Lincoln Benefit Life Company v. Wilmington Trust, N.A., as Securities Intermediary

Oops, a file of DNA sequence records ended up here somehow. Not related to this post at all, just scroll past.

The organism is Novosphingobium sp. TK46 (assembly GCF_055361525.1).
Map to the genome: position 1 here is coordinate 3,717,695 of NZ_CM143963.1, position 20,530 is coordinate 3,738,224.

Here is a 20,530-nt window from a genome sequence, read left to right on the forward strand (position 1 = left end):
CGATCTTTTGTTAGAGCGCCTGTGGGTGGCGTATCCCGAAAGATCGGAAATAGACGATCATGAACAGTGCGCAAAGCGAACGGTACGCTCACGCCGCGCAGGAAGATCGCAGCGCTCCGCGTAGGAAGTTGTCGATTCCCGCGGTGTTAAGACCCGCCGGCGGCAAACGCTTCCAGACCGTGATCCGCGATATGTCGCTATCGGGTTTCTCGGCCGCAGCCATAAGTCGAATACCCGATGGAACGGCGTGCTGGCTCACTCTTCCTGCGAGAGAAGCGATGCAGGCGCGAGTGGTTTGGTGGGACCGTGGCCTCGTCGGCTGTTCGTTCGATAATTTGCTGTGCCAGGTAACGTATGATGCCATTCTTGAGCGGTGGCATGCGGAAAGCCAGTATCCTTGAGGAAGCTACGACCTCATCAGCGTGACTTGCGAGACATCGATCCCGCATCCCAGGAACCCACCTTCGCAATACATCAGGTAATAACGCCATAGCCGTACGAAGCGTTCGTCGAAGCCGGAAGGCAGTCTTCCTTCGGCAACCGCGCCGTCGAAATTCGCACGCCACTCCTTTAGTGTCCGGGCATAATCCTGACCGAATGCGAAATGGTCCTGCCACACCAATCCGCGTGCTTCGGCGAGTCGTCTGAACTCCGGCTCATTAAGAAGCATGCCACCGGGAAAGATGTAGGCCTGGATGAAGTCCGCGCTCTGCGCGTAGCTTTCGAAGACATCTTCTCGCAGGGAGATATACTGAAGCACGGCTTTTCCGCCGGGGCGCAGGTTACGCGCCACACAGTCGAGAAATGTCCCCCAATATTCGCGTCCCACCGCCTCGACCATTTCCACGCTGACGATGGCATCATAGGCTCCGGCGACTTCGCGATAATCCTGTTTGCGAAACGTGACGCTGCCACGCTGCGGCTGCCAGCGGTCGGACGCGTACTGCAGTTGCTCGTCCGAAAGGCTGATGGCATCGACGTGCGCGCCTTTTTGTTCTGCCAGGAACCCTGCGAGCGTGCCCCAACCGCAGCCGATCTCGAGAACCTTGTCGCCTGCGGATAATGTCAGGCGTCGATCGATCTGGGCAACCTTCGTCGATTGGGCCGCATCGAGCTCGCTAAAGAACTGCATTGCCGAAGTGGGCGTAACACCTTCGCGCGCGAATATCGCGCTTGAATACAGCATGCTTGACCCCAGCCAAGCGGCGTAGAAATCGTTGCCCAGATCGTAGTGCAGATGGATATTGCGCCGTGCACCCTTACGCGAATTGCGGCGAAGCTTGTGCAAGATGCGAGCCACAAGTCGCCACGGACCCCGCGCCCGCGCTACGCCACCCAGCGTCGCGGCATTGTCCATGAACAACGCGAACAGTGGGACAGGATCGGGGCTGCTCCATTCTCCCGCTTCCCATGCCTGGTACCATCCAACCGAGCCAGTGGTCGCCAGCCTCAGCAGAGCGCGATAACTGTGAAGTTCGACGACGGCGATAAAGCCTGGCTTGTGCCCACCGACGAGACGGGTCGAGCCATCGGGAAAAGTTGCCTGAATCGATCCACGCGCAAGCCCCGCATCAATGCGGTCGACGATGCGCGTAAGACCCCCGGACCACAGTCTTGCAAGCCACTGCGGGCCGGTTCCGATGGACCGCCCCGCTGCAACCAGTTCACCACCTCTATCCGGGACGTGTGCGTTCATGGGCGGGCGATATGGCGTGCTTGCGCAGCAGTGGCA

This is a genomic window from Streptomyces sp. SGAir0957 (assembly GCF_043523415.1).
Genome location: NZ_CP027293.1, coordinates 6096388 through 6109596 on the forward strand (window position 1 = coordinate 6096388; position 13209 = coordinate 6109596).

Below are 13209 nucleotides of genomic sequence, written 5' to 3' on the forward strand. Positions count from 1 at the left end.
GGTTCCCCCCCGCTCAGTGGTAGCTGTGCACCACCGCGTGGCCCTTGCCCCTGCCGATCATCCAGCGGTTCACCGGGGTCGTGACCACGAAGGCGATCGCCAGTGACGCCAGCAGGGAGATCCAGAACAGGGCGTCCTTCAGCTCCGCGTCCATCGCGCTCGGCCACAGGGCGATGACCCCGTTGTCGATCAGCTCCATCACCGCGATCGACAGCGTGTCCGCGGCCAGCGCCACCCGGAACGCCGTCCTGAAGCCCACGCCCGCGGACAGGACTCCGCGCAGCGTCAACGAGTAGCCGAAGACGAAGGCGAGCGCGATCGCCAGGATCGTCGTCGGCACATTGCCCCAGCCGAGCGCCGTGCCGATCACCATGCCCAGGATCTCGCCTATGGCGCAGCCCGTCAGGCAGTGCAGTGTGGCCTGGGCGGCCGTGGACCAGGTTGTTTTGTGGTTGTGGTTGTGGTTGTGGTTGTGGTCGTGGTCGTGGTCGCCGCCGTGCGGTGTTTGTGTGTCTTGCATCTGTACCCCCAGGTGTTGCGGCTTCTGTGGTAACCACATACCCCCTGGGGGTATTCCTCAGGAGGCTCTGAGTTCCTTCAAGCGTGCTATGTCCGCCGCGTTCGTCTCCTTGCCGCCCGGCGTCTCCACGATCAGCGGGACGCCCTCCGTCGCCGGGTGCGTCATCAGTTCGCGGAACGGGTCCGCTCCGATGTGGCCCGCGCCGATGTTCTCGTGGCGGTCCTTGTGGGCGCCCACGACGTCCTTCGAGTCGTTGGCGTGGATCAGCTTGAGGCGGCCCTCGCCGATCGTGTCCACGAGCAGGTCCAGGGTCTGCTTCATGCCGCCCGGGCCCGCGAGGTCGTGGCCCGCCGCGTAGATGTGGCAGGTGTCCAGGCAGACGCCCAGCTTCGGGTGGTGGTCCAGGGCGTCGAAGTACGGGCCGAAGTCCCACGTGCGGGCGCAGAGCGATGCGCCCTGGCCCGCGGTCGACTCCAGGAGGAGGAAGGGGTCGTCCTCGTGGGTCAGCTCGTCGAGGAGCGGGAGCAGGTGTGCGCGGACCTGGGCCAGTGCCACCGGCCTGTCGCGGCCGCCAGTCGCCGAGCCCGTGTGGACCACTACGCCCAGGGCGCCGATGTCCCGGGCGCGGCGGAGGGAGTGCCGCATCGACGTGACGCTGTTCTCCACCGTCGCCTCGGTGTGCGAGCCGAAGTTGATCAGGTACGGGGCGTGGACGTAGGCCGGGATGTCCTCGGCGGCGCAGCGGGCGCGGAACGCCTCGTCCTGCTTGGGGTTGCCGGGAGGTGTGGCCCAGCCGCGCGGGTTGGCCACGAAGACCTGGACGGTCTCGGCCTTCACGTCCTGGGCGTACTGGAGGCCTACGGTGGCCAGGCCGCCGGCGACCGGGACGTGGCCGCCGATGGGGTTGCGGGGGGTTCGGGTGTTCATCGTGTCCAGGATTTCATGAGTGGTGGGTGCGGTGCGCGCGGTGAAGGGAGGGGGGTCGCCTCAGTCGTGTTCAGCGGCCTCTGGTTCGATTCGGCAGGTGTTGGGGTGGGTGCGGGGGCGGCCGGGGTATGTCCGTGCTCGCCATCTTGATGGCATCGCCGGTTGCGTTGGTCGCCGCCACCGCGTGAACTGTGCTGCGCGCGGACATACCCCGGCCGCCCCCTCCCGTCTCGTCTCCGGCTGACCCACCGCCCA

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IN THE SUPERIOR COURT OF THE STATE OF DELAWARE LINCOLN BENEFIT LIFE COMPANY Plaintiff, v. WILMINGTON TRUST, N.A., AS SECURITIES INTERMEDIARY, Defendant. ) ) ) ) ) ) ) ) C.A. No. N17C-08-301 ALR Submitted: April 20 and 26, 2018 Decided: April 30, 2018 Upon Defendant’s Application for Certification of Interlocutory Appeal DENIED Upon Plaintiff’s Motion for the Issuance of a Commission for Subpoena GRANTED ORDER This is a declaratory judgment action involving a life insurance policy on the life of Adele Frankel (“Policy”) issued by Plaintiff Lincoln Benefit Life Company (“Plaintiff”) on October 4, 2007 to the Adele Frankel Irrevocable Life Trust, located in Mississippi. After multiple assignments, Defendant Wilmington Trust, N.A., as securities intermediary (“Defendant”) became the owner and beneficiary of the Policy in November 2013. After Frankel allegedly died in August 2016, Defendant made a claim to Plaintiff who responded that it was not able to confirm Frankel’s death, and that the Policy may have been fraudulently procured. On August 23, 2017, Plaintiff filed a declaratory judgment action in this Court seeking a declaration that the Policy is void ab initio under Mississippi law (“Delaware Action”). Plaintiff alleges that the Policy was part of a strangeroriginated life insurance (“STOLI”) scheme, and that STOLI policies are contrary to Mississippi law. In response, Defendant filed a complaint against Plaintiff in the United States District Court for the District of Mississippi alleging breach of contract, bad faith, and fraud in connection with Plaintiff’s refusal to honor the terms of the Policy (“Mississippi Action”). On October 20, 2017, Defendant filed a motion to dismiss the Delaware Action in favor of the Mississippi Action on the grounds of forum non conveniens. On December 21, 2017, Defendant filed a motion to stay discovery pending the outcome of the motion to dismiss. Before the Court ruled on Defendant’s motion to stay discovery, Plaintiff filed a motion for the issuance of a commission for subpoena (“Motion for Commission”), seeking production of documents from a third-party. On February 8, 2018, the Court granted Defendant’s motion to stay discovery pending the outcome of the motion to dismiss, which delayed resolution of Plaintiff’s Motion for Commission. By Opinion and Order dated April 5, 2018 (“April 5 Opinion”), this Court denied Defendant’s motion to dismiss, finding that Defendant did not meet the burden required to deprive Plaintiff of its chosen forum. On April 11, 2018, the Court 2 asked that Defendant respond to Plaintiff’s Motion for Commission. In the meantime, on April 13, 2018, Defendant filed an Application for Certification of Interlocutory Appeal of the April 5 Opinion (“Application”). On April 20, 2018, Defendant filed an opposition to Plaintiff’s Motion for Commission, arguing that discovery should remain stayed pending the outcome of Defendant’s interlocutory appeal, and that Plaintiff’s third-party discovery is burdensome. This is the Court’s decision on Defendant’s Application and Plaintiff’s Motion for Commission. A. DEFENDANT’S APPLICATION FOR CERTIFICATION OF INTERLOCUTORY APPEAL Supreme Court Rule 42 (“Rule 42”) governs the certification of interlocutory appeals. The Court will not certify an interlocutory appeal unless the matter is appropriate for interlocutory review. Rule 42 states that “[n]o interlocutory appeal will be certified by the trial court or accepted by this Court unless the order of the trial court decides a substantial issue of material importance that merits appellate review before a final judgment.”1 Rule 42 also provides that “[i]nterlocutory appeals should be exceptional, not routine, because they disrupt the normal procession of litigation, cause delay, and can threaten to exhaust scarce party and judicial 1 Supr. Ct. R. 42(b)(i). 3 resources.”2 Furthermore, “[t]he decision to grant interlocutory review is discretionary and highly case-specific.”3 Rule 42(b)(iii) requires consideration of several factors for the Court to consider in determining whether to certify an interlocutory appeal. These factors are, as follows: (A) The interlocutory order involves a question of law resolved for the first time in this State; (B) The decisions of the trial courts are conflicting upon the question of law; (C) The question of law relates to the constitutionality, construction, or application of a statute of this State, which has not been, but should be, settled by this Court in advance of an appeal from a final order; (D) The interlocutory order has sustained the controverted jurisdiction of the trial court; (E) The interlocutory order has reversed or set aside a prior decision of the trial court, a jury, or an administrative agency from which an appeal was taken to the trial court which had decided a significant issue and a review of the interlocutory order may terminate the litigation, substantially reduce further litigation, or otherwise serve considerations of justice; (F) The interlocutory order has vacated or opened a judgment of the trial court; (G) Review of the interlocutory order may terminate the litigation; or (H) Review of the interlocutory order may serve considerations of justice.4 2 Supr. Ct. R. 42(b)(ii). E.I. du Pont de Nemours & Co. v. Allstate Ins. Co., 686 A.2d 1015, 1016 (Del. 1997). 4 Supr. Ct. R. 42(b)(iii)(A–H). 3 4 Additionally, the Court is to consider the most efficient and just schedule to resolve the case, and whether the likely benefits of interlocutory review outweigh the probable costs such that interlocutory review is in the interest of justice.5 If the “balance of the Court’s analysis is uncertain,” the Court should not certify the interlocutory appeal.6 The Court must first determine if the April 5 Opinion “decides a substantial issue of material importance that merits appellate review before a final judgment.”7 According to the Delaware Supreme Court, [An order denying a motion to dismiss on forum non conveniens grounds] determines that the Plaintiff shall be protected in the exercise of his ordinary right to choose the forum of his action; and it deals with the Defendant’s right to a fair and just trial of his defenses to the action in a proper forum. Necessarily intertwined with the determination of such legal rights is the determination of issues which are substantial because they relate to such important rights.8 Therefore, this Court concludes that the April 5 Opinion decided a substantial issue of material importance.9 However, after considering the eight factors under Rule 42(b)(iii), and the remainder of the Rule 42 analysis, certification for interlocutory review is not 5 Supr. Ct. R. 42(b)(iii). Id. 7 Supr. Ct. R. 42(b)(i). 8 States Marine Lines v. Domingo, 269 A.2d 223, 225 (Del. 1970). 9 See id. at 225-26 (holding that an order denying a motion to dismiss was appealable because it established substantial legal rights and determined substantial issues, but ultimately affirming the trial court’s decision to deny the motion to dismiss). 6 5 appropriate in this case. Only one of the factors under Rule 42(b)(iii) may weigh in favor of certification; specifically, per Rule 42(b)(iii)(G), review of the April 5 Opinion could terminate the litigation if the Supreme Court ultimately concluded that this Court should have dismissed the action on the grounds of forum non conveniens. Nevertheless, the remaining factors under Rule 42(b)(iii) weigh against certification. The April 5 Opinion did not involve an issue of first impression in this State.10 Trial courts are not conflicted about the question of law raised in the April 5 Opinion,11 as the standard for dismissal for forum non conveniens is well-settled.12 The question of law did not relate to the constitutionality, construction, or application of a statute.13 The April 5 Opinion did not sustain the controverted jurisdiction of the trial court, as the parties do not dispute that this Court has 10 Supr. Ct. R. 42(b)(iii)(A). Defendant argues that the April 5 Opinion did involve a novel question of law because the underlying litigation potentially implicates an issue of first impression under Mississippi law. However, the Rule 42(b)(iii)(A) factor addresses whether the opinion itself involved a novel question of Delaware law, not whether the litigation in general may raise novel questions of law. The question of law at issue in the April 5 Opinion was whether dismissal on the grounds of forum non conveniens should be granted or denied, and the forum non conveniens standard is not a question of first impression in Delaware. Therefore, this factor does not weigh in favor of certification. 11 Supr. Ct. R. 42(b)(iii)(B). 12 See, e.g., Martinez v. E.I. DuPont de Nemours and Co., Inc., 86 A.3d 1102 (Del. 2014). 13 Supr. Ct. R. 42(b)(iii)(C). 6 jurisdiction in this case.14 The April 5 Opinion did not set aside a prior decision of a trial court, jury, or administrative agency.15 The April 5 Opinion did not vacate or open a judgment of the trial court.16 Additionally, the Court does not find that the likely benefits of interlocutory review of the April 5 Opinion outweigh the probable costs.17 Therefore, interlocutory review is not in the interest of justice.18 Upon consideration of the criteria set forth under Rule 42, there are no exceptional circumstances to warrant interlocutory review.19 Indeed, Delaware courts routinely conclude that that exceptional circumstances do not exist to warrant interlocutory review of decisions denying a motion to dismiss on forum non conveniens grounds.20 Accordingly, the Court concludes that Defendant’s Application for Certification of Interlocutory Appeal should be denied. 14 Supr. Ct. R. 42(b)(iii)(D). Supr. Ct. R. 42(b)(iii)(E). 16 Supr. Ct. R. 42(b)(iii)(F). 17 Defendant argues that the costs associated with having duplicative proceedings weigh in favor of interlocutory review. However, the Delaware Action was firstfiled. Defendant should not be able to create a situation in which there are duplicative proceedings, and then rely on that fact to justify dismissal. Therefore, any costs associated with the possibility of duplicative proceedings do not weigh in favor of certification. 18 Supr. Ct. R. 42(b)(iii)(G). 19 Supr. Ct. R. 42(b)(ii); see also Harrison v. Div. of Youth & Family Servs., 2003 WL 22669344, at *1 (Del. Nov. 10, 2003) (“Applications for interlocutory review are addressed to the sound discretion of this Court and are granted only in extraordinary cases.”). 20 See, e.g., Berman Real Estate Development, INc. v. Berdel, Inc., 670 A.2d 1336 (Del. 1995); American Manufacturers Mut. Ins. Co. v. Monsanto Co., 553 A.2d 638 (Del. 1988); Aveta, Inc. v. Olivieri, 2008 WL 4215973 (Del. Super. 2008); 15 7 B. PLAINTIFF’S MOTION FOR COMMISSION Defendant contends that discovery should remain stayed pending the outcome of its interlocutory appeal, further delaying resolution of Plaintiff’s Motion for Commission. However, this Court has discretion to decide whether to stay discovery during an appeal.21 The circumstances of this case do not warrant a stay of discovery during Defendant’s appeal. Therefore, the stay on discovery shall be lifted. Defendant also argues Plaintiff’s Motion for Commission seeks broad discovery from a third party that Plaintiff could obtain through less burdensome means. However, Defendant has not established that it would be unduly burdened by Plaintiff’s efforts to obtain the production of documents from a third party. Therefore, Plaintiff’s Motion for Commission will be granted. NOW, THEREFORE, this 30th day of April, 2018, Defendant’s Application for Certification of Interlocutory Appeal is hereby DENIED; Plaintiff’s Motion for the Issuance of a Commission for Subpoena is hereby GRANTED. The Stay on Discovery imposed on February 8, 2018 is hereby LIFTED. IT IS SO ORDERED. Andrea L. Rocanelli ___________________________________ The Honorable Andrea L. Rocanelli 21 Hughes v. TransWorld Airlines, Inc., 185 A.2d 886, 888 (Del. 1962) (providing that the court should refuse to stay proceedings where the appellant’s case has no merit). 8